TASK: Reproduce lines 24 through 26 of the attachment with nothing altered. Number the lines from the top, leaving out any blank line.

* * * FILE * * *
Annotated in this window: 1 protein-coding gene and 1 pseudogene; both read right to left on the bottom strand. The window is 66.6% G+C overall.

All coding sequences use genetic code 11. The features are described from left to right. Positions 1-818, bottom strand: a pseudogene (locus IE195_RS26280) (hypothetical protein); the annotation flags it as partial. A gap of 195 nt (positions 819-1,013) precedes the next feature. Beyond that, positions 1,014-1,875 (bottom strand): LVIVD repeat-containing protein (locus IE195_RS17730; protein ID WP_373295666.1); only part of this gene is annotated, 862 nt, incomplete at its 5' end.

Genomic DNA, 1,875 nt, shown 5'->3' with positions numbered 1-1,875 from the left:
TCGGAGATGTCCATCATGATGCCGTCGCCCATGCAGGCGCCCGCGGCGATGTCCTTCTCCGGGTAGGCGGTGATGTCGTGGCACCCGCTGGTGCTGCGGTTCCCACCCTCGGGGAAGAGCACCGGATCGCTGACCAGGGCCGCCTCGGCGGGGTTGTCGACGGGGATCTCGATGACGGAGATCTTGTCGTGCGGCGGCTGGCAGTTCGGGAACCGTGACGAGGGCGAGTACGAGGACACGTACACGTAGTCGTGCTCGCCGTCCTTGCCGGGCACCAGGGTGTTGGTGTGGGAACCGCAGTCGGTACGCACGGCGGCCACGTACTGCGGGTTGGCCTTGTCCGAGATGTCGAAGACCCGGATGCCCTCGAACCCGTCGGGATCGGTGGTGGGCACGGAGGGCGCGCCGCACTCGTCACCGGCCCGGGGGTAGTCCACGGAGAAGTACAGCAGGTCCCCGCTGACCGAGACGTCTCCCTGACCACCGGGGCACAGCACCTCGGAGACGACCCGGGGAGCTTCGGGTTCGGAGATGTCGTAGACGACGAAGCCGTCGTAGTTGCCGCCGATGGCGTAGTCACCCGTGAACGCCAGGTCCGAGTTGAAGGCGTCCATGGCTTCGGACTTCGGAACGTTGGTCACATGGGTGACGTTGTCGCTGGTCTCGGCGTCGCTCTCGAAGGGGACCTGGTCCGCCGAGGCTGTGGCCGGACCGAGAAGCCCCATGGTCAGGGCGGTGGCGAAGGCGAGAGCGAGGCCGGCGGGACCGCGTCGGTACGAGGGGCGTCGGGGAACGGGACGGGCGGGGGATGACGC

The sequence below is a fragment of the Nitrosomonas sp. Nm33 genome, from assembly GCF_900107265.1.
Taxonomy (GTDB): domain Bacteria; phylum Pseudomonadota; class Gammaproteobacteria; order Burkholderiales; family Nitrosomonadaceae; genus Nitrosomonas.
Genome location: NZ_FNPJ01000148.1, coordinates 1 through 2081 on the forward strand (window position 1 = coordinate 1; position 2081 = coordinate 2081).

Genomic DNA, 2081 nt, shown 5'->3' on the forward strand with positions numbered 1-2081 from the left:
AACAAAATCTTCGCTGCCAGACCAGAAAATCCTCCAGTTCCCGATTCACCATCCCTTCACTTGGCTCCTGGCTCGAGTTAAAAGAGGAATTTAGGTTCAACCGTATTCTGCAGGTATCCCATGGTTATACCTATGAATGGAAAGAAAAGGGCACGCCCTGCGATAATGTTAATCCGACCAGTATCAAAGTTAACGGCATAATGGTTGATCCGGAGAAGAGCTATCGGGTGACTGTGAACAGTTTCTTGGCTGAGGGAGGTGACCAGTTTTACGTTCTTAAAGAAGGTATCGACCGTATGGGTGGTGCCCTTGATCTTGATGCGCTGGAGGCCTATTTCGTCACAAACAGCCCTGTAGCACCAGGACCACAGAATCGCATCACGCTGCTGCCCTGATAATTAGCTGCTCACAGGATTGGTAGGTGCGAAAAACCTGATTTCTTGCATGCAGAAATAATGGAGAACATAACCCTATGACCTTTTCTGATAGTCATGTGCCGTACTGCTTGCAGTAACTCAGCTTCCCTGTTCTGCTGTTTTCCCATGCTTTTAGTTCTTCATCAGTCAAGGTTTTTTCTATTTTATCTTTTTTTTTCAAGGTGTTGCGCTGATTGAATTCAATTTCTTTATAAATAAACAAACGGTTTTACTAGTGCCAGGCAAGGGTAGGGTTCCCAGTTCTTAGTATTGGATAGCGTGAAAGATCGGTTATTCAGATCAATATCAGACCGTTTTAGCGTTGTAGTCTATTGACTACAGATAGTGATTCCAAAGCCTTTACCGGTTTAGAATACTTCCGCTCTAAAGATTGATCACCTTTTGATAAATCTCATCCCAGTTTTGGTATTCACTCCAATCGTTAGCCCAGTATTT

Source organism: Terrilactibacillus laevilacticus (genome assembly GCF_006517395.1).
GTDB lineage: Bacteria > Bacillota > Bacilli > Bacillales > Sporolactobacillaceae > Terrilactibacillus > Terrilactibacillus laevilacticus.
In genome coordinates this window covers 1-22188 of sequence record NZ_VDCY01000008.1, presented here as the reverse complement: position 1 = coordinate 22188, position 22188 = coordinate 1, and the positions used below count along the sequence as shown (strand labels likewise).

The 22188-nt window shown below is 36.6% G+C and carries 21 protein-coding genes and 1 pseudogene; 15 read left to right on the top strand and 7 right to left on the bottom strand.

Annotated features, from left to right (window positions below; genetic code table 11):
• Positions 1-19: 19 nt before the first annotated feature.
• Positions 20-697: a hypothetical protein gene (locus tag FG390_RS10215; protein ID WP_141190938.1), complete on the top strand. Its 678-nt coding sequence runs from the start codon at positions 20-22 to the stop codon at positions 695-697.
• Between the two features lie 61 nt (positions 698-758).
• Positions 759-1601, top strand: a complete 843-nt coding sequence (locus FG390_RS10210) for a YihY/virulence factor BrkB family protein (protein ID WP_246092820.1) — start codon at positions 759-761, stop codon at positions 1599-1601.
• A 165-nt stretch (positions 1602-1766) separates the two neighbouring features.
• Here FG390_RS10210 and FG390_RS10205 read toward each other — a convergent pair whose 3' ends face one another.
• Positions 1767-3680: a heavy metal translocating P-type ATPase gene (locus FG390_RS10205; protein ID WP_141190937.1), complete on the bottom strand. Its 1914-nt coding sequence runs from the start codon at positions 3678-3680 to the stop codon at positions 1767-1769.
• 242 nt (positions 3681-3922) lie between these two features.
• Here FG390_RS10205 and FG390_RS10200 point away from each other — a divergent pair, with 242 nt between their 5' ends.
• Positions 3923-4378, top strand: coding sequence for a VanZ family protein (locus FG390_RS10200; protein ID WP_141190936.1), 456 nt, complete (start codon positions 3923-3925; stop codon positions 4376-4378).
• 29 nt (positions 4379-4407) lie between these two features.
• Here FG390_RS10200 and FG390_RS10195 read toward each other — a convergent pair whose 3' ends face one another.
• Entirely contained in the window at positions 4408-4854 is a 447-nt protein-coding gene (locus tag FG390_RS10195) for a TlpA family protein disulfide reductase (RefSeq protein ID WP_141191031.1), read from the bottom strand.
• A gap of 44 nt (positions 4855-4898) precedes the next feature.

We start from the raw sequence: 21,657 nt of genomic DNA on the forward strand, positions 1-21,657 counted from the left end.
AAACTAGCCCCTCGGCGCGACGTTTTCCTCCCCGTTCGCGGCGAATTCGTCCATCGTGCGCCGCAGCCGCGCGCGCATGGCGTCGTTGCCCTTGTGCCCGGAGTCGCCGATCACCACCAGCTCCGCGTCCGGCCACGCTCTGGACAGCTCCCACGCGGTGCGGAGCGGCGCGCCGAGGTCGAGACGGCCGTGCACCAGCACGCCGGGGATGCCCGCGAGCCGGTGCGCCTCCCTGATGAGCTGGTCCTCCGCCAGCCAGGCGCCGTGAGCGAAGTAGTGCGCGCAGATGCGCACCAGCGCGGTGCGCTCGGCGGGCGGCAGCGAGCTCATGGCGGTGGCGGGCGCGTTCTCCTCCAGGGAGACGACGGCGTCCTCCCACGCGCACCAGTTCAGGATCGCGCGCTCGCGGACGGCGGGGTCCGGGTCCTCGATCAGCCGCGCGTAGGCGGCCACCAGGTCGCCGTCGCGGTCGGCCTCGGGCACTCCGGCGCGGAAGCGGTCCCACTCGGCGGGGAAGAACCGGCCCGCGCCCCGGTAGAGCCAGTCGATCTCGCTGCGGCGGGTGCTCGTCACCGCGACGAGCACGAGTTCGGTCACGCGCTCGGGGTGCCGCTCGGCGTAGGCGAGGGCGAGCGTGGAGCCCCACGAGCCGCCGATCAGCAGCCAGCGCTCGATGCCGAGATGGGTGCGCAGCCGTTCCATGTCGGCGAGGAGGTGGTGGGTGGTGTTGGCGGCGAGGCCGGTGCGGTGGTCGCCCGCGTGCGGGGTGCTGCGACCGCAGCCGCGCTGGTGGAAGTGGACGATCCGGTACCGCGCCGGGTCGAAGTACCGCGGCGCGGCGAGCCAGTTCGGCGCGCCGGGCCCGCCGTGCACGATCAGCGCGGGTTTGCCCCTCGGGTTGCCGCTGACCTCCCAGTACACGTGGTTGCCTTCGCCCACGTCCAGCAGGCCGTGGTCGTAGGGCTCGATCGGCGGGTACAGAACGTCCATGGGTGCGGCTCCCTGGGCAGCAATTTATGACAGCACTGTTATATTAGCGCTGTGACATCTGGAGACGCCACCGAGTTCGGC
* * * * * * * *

• Positions 3923-4378, top strand: coding sequence for a VanZ family protein (locus FG390_RS10200; protein ID WP_141190936.1), 456 nt, complete (start codon positions 3923-3925; stop codon positions 4376-4378).
• 29 nt (positions 4379-4407) lie between these two features.
• Here FG390_RS10200 and FG390_RS10195 read toward each other — a convergent pair whose 3' ends face one another.